Winner of the Doelece Parmelee Award for achievement in preservation through historical research and writing from the Texas Historical Foundation.
Jewish life in the United States is too often told from an East Coast perspective. Lone Stars of David presents a different panorama, with narratives of Jews who ventured to Texas before the battle of the Alamo, who fought for the Confederacy, who herded cattle up the Chisholm Trail, who drilled for oil, and who forged Jewish communities far from New York’s Lower East Side. These essays also describe how Texas Jews faced the Ku Klux Klan and how they respond today to Christian fundamentalism.
This anthology examines the famous, with a close-up look at Neiman-Marcus, the chain synonymous with remarkable luxuries. It profiles Zale jewelers, founded by a young immigrant who grew into an international business icon. Another essay opens a window to the Dell Computer Corporation, with the story of Michael Dell, the college dropout whose philanthropy changed the course of the Austin Jewish community.
Written by historians, journalists, and rabbis who have experienced Texas firsthand, these essays challenge stereotypes. One chapter discounts the impact of crypto-Jews who fled the Spanish Inquisition for the New World. Another defies conventional wisdom about southern views toward Zionism. El Paso emerges as the unlikely home of a Holocaust museum. The book’s essay on Jews in Texas politics analyzes the import of populist candidate Kinky Friedman and introduces Marjorie Arsht, a grassroots organizer whose living room was the setting for Republican George H. W. Bush’s first foray into politics.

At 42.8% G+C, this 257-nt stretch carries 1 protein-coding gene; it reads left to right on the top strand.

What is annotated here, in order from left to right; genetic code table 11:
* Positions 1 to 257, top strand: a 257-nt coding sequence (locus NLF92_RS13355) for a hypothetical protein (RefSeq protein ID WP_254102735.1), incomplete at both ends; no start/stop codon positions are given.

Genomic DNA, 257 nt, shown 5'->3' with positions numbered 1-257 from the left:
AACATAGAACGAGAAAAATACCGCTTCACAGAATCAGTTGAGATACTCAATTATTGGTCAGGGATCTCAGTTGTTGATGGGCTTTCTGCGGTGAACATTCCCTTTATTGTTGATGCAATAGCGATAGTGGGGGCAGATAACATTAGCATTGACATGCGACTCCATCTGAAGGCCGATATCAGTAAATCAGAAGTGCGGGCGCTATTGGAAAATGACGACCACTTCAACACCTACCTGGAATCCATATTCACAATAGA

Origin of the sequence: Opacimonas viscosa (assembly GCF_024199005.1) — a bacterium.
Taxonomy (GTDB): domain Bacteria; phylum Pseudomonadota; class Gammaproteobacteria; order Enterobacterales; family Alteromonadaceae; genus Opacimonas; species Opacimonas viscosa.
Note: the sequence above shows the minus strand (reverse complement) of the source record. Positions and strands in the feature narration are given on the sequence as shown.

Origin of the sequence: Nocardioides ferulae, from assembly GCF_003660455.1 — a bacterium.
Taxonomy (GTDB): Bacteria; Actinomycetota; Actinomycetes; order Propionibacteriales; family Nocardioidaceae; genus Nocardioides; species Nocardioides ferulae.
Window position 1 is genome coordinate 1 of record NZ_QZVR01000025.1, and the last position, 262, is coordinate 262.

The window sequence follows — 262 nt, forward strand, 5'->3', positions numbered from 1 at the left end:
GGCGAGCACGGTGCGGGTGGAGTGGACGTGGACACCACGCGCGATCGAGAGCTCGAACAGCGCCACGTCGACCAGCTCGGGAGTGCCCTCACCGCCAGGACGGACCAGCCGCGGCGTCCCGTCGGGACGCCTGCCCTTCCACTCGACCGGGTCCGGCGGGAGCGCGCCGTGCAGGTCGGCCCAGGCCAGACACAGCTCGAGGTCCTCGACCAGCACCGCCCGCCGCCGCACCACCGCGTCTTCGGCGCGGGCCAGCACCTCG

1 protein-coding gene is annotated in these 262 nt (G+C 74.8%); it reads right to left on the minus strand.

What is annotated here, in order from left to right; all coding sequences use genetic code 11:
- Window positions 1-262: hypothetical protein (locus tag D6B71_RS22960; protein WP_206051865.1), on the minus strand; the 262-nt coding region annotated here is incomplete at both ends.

The Jewish population of Texas totals 131,000, a mere 0.6 percent of the state’s residents, yet its impact has been widespread. This anthology explores the resiliency, diversity, and adaptability of Jews in the Lone Star State, a place with its own powerful sense of identity.